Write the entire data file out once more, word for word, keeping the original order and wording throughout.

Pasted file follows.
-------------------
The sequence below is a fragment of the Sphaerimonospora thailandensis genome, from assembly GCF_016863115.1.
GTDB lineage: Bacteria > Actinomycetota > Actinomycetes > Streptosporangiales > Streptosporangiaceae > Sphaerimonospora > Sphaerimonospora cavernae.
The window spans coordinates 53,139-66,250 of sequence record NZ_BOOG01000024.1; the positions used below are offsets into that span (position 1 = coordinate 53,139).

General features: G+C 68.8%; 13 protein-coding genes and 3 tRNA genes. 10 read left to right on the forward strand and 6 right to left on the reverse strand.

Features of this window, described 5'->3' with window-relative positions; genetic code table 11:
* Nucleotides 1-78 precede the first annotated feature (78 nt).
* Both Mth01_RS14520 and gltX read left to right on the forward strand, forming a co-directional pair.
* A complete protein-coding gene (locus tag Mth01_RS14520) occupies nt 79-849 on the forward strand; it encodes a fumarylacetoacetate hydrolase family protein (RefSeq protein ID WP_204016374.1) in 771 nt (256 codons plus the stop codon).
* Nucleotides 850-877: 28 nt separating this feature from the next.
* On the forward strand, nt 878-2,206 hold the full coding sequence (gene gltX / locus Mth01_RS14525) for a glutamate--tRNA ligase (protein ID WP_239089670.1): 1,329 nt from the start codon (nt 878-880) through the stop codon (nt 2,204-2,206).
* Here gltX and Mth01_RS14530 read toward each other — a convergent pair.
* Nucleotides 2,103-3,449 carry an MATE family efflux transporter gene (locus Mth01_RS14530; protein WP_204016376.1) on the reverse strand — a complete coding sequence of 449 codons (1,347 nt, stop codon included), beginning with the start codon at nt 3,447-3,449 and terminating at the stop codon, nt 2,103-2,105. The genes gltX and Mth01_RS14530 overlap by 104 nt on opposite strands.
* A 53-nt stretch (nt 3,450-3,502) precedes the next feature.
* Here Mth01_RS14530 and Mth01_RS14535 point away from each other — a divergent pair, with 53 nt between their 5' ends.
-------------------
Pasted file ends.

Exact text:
The sequence below is a fragment of the Sphaerimonospora thailandensis genome, from assembly GCF_016863115.1.
GTDB lineage: Bacteria > Actinomycetota > Actinomycetes > Streptosporangiales > Streptosporangiaceae > Sphaerimonospora > Sphaerimonospora cavernae.
The window spans coordinates 53,139-66,250 of sequence record NZ_BOOG01000024.1; the positions used below are offsets into that span (position 1 = coordinate 53,139).

General features: G+C 68.8%; 13 protein-coding genes and 3 tRNA genes. 10 read left to right on the forward strand and 6 right to left on the reverse strand.

Features of this window, described 5'->3' with window-relative positions; genetic code table 11:
* Nucleotides 1-78 precede the first annotated feature (78 nt).
* Both Mth01_RS14520 and gltX read left to right on the forward strand, forming a co-directional pair.
* A complete protein-coding gene (locus tag Mth01_RS14520) occupies nt 79-849 on the forward strand; it encodes a fumarylacetoacetate hydrolase family protein (RefSeq protein ID WP_204016374.1) in 771 nt (256 codons plus the stop codon).
* Nucleotides 850-877: 28 nt separating this feature from the next.
* On the forward strand, nt 878-2,206 hold the full coding sequence (gene gltX / locus Mth01_RS14525) for a glutamate--tRNA ligase (protein ID WP_239089670.1): 1,329 nt from the start codon (nt 878-880) through the stop codon (nt 2,204-2,206).
* Here gltX and Mth01_RS14530 read toward each other — a convergent pair.
* Nucleotides 2,103-3,449 carry an MATE family efflux transporter gene (locus Mth01_RS14530; protein WP_204016376.1) on the reverse strand — a complete coding sequence of 449 codons (1,347 nt, stop codon included), beginning with the start codon at nt 3,447-3,449 and terminating at the stop codon, nt 2,103-2,105. The genes gltX and Mth01_RS14530 overlap by 104 nt on opposite strands.
* A 53-nt stretch (nt 3,450-3,502) precedes the next feature.
* Here Mth01_RS14530 and Mth01_RS14535 point away from each other — a divergent pair, with 53 nt between their 5' ends.